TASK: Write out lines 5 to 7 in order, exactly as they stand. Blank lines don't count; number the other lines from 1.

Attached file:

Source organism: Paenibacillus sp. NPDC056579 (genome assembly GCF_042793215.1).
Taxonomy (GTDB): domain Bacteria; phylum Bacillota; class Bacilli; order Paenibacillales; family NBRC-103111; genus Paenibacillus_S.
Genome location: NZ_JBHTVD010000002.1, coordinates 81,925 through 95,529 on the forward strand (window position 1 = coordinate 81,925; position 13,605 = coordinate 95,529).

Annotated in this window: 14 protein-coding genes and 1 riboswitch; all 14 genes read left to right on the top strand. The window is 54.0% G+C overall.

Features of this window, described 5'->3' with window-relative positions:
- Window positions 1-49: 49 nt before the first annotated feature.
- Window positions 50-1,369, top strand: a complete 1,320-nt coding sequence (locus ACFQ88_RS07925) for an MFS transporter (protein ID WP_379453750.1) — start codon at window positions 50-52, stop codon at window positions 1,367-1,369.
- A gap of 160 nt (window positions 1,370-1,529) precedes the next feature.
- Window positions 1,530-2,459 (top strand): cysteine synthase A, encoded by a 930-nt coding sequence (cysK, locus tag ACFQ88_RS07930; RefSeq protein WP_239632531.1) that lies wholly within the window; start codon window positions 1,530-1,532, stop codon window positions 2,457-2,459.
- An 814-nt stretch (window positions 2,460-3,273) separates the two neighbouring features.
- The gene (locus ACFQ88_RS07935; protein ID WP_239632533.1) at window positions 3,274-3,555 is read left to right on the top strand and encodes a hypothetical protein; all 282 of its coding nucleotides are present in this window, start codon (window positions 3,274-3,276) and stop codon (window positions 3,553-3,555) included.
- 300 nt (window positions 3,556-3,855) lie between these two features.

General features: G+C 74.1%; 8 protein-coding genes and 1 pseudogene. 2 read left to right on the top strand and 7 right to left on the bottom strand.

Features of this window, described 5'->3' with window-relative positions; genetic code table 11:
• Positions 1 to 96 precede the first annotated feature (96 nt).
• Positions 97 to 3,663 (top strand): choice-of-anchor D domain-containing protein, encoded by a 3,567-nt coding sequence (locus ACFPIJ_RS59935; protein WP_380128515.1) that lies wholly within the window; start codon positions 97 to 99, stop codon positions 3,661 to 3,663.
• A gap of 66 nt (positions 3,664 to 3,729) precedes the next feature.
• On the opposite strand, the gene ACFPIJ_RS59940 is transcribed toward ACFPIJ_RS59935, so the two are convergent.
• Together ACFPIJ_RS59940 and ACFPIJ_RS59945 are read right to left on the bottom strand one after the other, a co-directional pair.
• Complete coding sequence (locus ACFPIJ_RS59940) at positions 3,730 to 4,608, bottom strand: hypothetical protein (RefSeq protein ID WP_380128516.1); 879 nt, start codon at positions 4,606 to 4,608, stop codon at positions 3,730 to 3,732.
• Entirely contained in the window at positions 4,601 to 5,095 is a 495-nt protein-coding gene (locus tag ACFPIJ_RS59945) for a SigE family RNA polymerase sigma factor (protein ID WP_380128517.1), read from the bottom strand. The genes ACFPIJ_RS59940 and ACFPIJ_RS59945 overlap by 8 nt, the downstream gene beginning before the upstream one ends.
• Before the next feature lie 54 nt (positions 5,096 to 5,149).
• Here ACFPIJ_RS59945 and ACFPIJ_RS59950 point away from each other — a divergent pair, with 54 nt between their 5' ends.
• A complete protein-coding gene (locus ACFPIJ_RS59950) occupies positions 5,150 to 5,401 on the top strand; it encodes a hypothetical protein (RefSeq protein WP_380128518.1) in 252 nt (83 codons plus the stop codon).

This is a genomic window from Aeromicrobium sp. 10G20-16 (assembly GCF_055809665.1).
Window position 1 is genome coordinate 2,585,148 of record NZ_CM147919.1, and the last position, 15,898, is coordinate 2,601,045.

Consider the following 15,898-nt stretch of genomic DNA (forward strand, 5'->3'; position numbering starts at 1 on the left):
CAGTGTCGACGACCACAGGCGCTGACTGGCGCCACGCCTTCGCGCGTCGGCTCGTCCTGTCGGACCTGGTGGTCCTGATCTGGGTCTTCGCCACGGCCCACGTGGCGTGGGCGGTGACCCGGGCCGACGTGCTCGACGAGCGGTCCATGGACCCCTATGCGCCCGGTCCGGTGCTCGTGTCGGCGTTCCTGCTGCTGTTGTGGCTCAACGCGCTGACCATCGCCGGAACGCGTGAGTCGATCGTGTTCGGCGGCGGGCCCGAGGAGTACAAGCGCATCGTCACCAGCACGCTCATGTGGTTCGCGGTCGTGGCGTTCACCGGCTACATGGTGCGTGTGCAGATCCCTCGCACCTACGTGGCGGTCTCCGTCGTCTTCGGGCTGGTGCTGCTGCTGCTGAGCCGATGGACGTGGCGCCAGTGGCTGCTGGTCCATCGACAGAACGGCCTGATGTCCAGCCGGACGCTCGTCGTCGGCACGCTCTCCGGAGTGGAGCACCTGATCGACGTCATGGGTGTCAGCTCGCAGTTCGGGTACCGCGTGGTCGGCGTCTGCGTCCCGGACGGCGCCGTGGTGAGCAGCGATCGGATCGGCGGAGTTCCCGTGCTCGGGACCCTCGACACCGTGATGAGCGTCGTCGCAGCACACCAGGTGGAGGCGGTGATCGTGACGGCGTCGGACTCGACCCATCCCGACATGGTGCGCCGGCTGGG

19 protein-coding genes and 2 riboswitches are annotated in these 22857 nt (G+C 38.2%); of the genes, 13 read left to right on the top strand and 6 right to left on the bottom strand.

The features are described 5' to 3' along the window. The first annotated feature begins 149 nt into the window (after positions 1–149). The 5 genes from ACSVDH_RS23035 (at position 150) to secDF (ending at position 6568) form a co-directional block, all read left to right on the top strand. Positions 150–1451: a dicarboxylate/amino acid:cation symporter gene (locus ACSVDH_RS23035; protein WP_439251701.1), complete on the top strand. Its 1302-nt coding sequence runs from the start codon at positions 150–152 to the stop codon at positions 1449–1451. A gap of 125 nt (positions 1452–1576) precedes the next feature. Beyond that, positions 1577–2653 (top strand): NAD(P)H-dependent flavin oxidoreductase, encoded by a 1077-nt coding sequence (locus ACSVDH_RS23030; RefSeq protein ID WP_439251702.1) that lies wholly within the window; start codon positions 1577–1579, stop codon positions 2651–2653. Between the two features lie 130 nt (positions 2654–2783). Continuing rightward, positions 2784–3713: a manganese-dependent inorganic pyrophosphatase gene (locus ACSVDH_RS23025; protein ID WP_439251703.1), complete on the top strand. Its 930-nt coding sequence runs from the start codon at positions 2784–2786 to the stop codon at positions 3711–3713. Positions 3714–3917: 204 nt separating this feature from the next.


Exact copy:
Features of this window, described 5'->3' with window-relative positions:
- Window positions 1-49: 49 nt before the first annotated feature.
- Window positions 50-1,369, top strand: a complete 1,320-nt coding sequence (locus ACFQ88_RS07925) for an MFS transporter (protein ID WP_379453750.1) — start codon at window positions 50-52, stop codon at window positions 1,367-1,369.